Week functions in Dataview plugin for Obsidian

There are a couple features of the Dataview plugin for Obsidian that aren’t documented and are potentially useful.

For the start of the week, use date(sow) and for the end of the week date(eow). Since there’s no documentation as of yet, I’ll venture a guess that they are locale-dependendent. For me (in Canada), sow is Monday. Since I do my weekly notes on Saturday, I have to subtract a couple days to point to them.

`="[[" + dateformat(date(sow) - dur(2 days), "yyyy-MM-dd") + " weekly" + "|Week]]"`

This inline Dataview function will provide a link to my weekly summary document.

Scraping Forvo pronunciations

Most language learners are familiar with Forvo, a site that allows users to download and contribute pronunciations for words and phrases. For my Russian studies, I make daily use of the site. In fact, to facilitate my Anki card-making workflow, I am a paid user of the Forvo API. But that’s where the trouble started.

When the Forvo API works, it works OK, often extremely slow. But lately, it has been down more than up. In an effort to patch my workflow and continue to download Russian word pronunciations, I wrote this little scraper. I’d prefer to use the API, but experience has shown now that the API is slow and unreliable. I’ll keep paying for the API access, because I support what the company does. And as often as not when a company offers a free service, it’s likely to be involved in surveillance capitalism. So I’d rather companies offer a reliable product at a reasonable price.

There are other such projects out in open-source. This project incorporates one interesting feature in that it attempts to rank pronunciations in a scoring system that relies on whether the contributing user is a favourite and how many votes that the pronunciation has gained.1

If you just want to get started with the scraper, it’s up on GitHub. I’m open to pull requests if you have something interesting to contribute, or honestly, you can do whatever you would like with it. I’d appreciate a little acknowledgement if you adopt the code in your own work.

If you want to stick around and see how I did things, feel free to follow along.


This scaper uses Selenium for Python which loads a browser head in order to capture the HTML that we’re going to scrape. The idea is to future-proof the script against attempts on behalf of the company to detect script-based access. It was also a chance to learn how to integrate Selenium with Beautiful Soup 4, my go-to scraping technology for Python. First, we’re going to need to import those dependencies:

from selenium import webdriver
from selenium.webdriver.common.keys import Keys
from selenium.webdriver.common.desired_capabilities import DesiredCapabilities
from selenium.webdriver.support.ui import WebDriverWait

from bs4 import BeautifulSoup, element

We use command-line arguments in the script, so we will need the argparse infrastructure to get our download destination and the word we’re researching:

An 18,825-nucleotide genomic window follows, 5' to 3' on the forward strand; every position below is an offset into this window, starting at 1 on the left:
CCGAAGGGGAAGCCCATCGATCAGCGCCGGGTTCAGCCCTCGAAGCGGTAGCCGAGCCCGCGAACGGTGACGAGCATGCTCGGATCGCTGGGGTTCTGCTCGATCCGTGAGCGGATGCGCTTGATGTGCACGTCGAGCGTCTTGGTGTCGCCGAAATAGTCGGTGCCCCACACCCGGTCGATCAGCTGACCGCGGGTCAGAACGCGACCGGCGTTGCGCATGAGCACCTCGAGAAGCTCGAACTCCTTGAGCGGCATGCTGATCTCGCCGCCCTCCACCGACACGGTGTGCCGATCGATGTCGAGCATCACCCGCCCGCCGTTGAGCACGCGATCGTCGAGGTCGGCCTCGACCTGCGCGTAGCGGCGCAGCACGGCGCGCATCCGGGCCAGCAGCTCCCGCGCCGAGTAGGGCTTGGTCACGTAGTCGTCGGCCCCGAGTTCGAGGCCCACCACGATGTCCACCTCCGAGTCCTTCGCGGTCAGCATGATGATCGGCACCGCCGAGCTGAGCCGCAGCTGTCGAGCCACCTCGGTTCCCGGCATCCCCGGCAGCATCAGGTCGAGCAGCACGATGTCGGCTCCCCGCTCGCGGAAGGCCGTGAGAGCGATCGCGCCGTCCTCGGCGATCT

import argparse

if __name__ == "__main__":
   prog_desc = "Download pronunciation file from Forvo"
   parser = argparse.ArgumentParser()
   parser = argparse.ArgumentParser(prog=prog_desc)
                        help="The directory for download",
                        help="Word to research",

   args = parser.parse_args()
   word = args.word
   dest = args.dest

Capturing the Forvo page

We’re using Selenium to capture the HTML content of the pronunciation list page so that we can analyze it:

def get_forvo_page(url: str) -> BeautifulSoup:
   """Get the bs4 object from Forvo page
   url: str - the Forvo pronunciation page

   BeautifulSoup 4 object for the page
   driver = webdriver.Safari()
   agree_button = driver.execute_script("""return document.querySelector("button[mode='primary']");""")
   except AttributeError:
      close_button = driver.execute_script("""return document.querySelector("button.mfp-close");""")
   except AttributeError:
   soup = BeautifulSoup(driver.page_source, 'html.parser')
   return soup

Note that this uses Safari; obviously I’m on macOS, so you can use a different driver if you are on another platform.

Note that that we have to try to respond to privacy and other pop-ups that try to ruin our day. We could probably do it without the JavaScript, but that’s what came to me in the moment.

<ul class="pronunciations-list pronunciations-list-ru" id=
   <li class="pronunciation li-active">
      <!-- detail for this pronunciation -->

All of the Russian language pronunciations are in the unordered list with the id pronunciations-list-ru, so our next task is to find that ul element and enumerate it. Fortunately, Beautiful Soup makes that incredible easy:

ru_pronunciation_list = soup.find("ul", {"id": "pronunciations-list-ru"})
if ru_pronunciation_list is None:
   exit('ERROR - this word may not exist on Forvo!')

Then we can loop over ru_pronunciation_list to find all of the pronunciation list items (li) and accumulate them as our custom Pronunciation objects:

pronunciations = []
for li in ru_pronunciation_list.find_all("li"):
   pronunciation = pronunciation_for_li(li)

Next, we’ll take a look at what pronunciation_for_li does with each of those <li> elements:

def pronunciation_for_li(element: element.Tag) -> Optional[Pronunciation]:
   """Pronunciation object from its <li> element

   Returns an optional Pronunciation object from a
   <li> element that contains the required info.

   Pronunciation object, or None
   info_span = element.find("span", {"class": "info"})
   if info_span is not None:
      user = user_from_info_span(info_span)
   votes = num_votes_from_li(element)
   url = audio_link_for_li(element)
   if url is not None:
      pronunciation = Pronunciation(user, votes, url)
      return pronunciation
   return None

Here we’re just extracting vote, username and audio file link from the deeper levels of the hierarchy, which is left as an exercise for the reader. One detail that bears mentioning is how we extract the link to the .ogg file. Each pronunciation has a play button with an onclick attribute. The JavaScript code provides a base64-encoded value that we can extract. The value is a component of the audio file path that we extract.

Ranking pronunciations